Sasha Khokha

Sasha Khokha is the host of The California Report  weekly magazine program, which takes listeners on sound-rich radio excursions around the Golden State. As The California Report's Central Valley Bureau Chief for nearly a dozen years, Sasha brought the lives and concerns of rural Californians to listeners around the state. Sasha's reporting helped exposed the hidden price immigrant women janitors and farmworkers may pay to keep their jobs: sexual assault at work -- and helped change California law with regard to sexual harassment of farmworkers.  She's won a national PRNDI award for investigative reporting, as well as multiple prizes from the Radio Television News Directors Association and the Society for Professional Journalists. She began her radio career in waterproof overalls, filing stories about the salmon fishery at Raven Radio in Sitka, AK. She has produced and reported for several documentary films. Calcutta Calling, about children adopted from India to Swedish-Lutheran Minnesota, was nominated for an Emmy Award. Sasha is  a graduate of the University of California at Berkeley Graduate School of Journalism and Brown University, and is the mother of two young children.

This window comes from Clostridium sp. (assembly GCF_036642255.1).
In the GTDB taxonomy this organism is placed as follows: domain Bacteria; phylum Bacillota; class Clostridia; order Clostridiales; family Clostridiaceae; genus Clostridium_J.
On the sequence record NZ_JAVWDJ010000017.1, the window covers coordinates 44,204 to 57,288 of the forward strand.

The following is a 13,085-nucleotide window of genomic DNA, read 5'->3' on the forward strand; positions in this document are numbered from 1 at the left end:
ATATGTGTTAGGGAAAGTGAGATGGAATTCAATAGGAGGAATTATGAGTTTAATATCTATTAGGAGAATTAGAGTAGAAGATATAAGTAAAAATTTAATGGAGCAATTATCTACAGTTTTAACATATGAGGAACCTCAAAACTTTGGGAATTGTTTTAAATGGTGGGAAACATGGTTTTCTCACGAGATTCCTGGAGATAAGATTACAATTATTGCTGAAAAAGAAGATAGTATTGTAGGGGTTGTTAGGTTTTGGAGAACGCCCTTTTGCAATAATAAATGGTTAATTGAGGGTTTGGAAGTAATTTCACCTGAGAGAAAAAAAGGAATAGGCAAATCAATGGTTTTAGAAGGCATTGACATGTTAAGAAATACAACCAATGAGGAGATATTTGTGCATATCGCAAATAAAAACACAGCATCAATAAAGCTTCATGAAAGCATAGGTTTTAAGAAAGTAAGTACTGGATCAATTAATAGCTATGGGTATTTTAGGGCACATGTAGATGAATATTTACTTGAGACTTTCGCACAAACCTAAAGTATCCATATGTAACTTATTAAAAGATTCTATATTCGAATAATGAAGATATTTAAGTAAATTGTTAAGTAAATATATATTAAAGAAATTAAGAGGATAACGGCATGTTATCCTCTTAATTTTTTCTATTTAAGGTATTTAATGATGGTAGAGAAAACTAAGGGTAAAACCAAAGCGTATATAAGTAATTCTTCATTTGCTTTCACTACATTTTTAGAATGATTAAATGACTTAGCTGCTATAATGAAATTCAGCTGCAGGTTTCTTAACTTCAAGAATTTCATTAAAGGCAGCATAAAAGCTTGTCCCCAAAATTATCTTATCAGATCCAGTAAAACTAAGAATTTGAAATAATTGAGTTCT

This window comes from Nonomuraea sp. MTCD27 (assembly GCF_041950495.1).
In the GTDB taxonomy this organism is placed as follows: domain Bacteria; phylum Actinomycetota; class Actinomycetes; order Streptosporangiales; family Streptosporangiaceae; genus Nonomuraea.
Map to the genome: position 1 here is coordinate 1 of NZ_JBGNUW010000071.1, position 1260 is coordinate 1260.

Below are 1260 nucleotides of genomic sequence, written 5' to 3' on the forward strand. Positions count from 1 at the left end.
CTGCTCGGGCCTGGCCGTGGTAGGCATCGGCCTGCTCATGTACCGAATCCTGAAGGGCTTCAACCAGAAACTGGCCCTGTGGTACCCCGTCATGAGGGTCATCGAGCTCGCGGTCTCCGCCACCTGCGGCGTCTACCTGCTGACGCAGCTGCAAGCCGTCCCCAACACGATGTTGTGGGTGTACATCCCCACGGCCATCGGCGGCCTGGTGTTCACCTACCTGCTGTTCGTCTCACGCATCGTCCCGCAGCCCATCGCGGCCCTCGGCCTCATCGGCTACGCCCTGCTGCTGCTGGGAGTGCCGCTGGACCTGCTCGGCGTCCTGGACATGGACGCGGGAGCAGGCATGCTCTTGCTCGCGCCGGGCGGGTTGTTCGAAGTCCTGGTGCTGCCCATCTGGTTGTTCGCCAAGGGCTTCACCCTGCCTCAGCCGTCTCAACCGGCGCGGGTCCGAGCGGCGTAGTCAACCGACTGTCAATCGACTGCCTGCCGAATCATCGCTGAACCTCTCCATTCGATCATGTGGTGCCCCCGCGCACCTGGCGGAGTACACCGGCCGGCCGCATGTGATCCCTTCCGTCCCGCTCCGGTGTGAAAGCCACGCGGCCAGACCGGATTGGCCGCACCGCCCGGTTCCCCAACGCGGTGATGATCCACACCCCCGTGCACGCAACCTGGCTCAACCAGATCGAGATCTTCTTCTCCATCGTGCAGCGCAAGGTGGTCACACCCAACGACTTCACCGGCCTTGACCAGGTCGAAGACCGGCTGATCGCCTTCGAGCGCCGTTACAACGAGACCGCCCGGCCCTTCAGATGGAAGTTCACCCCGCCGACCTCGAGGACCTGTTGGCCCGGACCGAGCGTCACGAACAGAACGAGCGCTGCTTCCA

(J. Stephen Conn/Flickr)

Farmworker Women Gather in Tulare County

Nearly a thousand farmworker women will gather Friday in Tulare, one of California’s poorest counties, for the annual Farmworker Women's Conference. They'll learn about education, social services and have an opportunity to discuss their lives and the health challenges they face. Lali Moheno of Visalia started this San Joaquin Valley conference 11 years ago because she wanted to help other women farmworkers. Moheno’s mother spent decades picking cotton and grapes. She died without any medical insurance to treat her leg injuries and diabetes. Moheno sought to help educate other women and share tactics to improve their lives.

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‘Cal Enviroscreen’ Ranks Zip Codes Statewide By Pollution

California’s Environmental Protection Agency is rolling out a new tool to help pinpoint communities that may be particularly vulnerable to pollution. It’s the first environmental index of its kind in the nation, measuring a broad range of pollutants and health indicators in every zip code across the state. The highest scoring community is West Fresno, one of the city’s poorest areas. City leaders recently opened a new sports complex there, billing it a “baseball, softball, and soccer dreamland.” It also features a skateboard park, paintball, and a fishing pond.